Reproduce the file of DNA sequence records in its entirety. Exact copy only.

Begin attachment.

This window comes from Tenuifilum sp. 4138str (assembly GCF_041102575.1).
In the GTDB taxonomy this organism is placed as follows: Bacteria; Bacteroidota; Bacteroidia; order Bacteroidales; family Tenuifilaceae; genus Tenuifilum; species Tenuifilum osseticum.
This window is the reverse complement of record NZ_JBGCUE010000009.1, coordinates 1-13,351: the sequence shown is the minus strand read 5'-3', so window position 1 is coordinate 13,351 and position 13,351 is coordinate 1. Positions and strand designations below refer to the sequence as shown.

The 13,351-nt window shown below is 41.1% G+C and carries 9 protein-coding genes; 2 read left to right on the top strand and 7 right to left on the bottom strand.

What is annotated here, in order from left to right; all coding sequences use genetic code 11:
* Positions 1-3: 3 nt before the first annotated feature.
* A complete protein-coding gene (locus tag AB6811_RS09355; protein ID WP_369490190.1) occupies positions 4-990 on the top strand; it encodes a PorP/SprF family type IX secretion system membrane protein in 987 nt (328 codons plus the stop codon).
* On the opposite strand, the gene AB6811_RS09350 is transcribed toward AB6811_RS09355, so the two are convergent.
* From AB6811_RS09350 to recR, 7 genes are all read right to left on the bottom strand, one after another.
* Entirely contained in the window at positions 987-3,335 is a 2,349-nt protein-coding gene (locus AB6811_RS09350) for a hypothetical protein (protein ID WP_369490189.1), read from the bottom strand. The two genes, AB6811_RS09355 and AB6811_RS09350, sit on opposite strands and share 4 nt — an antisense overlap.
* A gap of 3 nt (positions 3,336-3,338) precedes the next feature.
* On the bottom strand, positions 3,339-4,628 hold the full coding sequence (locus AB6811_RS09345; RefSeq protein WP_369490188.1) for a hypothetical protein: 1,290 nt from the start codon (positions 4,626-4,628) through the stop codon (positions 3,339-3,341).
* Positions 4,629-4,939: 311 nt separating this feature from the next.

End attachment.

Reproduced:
This window comes from Tenuifilum sp. 4138str (assembly GCF_041102575.1).
In the GTDB taxonomy this organism is placed as follows: Bacteria; Bacteroidota; Bacteroidia; order Bacteroidales; family Tenuifilaceae; genus Tenuifilum; species Tenuifilum osseticum.
This window is the reverse complement of record NZ_JBGCUE010000009.1, coordinates 1-13,351: the sequence shown is the minus strand read 5'-3', so window position 1 is coordinate 13,351 and position 13,351 is coordinate 1. Positions and strand designations below refer to the sequence as shown.

The 13,351-nt window shown below is 41.1% G+C and carries 9 protein-coding genes; 2 read left to right on the top strand and 7 right to left on the bottom strand.

What is annotated here, in order from left to right; all coding sequences use genetic code 11:
* Positions 1-3: 3 nt before the first annotated feature.
* A complete protein-coding gene (locus tag AB6811_RS09355; protein ID WP_369490190.1) occupies positions 4-990 on the top strand; it encodes a PorP/SprF family type IX secretion system membrane protein in 987 nt (328 codons plus the stop codon).
* On the opposite strand, the gene AB6811_RS09350 is transcribed toward AB6811_RS09355, so the two are convergent.
* From AB6811_RS09350 to recR, 7 genes are all read right to left on the bottom strand, one after another.
* Entirely contained in the window at positions 987-3,335 is a 2,349-nt protein-coding gene (locus AB6811_RS09350) for a hypothetical protein (protein ID WP_369490189.1), read from the bottom strand. The two genes, AB6811_RS09355 and AB6811_RS09350, sit on opposite strands and share 4 nt — an antisense overlap.
* A gap of 3 nt (positions 3,336-3,338) precedes the next feature.
* On the bottom strand, positions 3,339-4,628 hold the full coding sequence (locus AB6811_RS09345; RefSeq protein WP_369490188.1) for a hypothetical protein: 1,290 nt from the start codon (positions 4,626-4,628) through the stop codon (positions 3,339-3,341).
* Positions 4,629-4,939: 311 nt separating this feature from the next.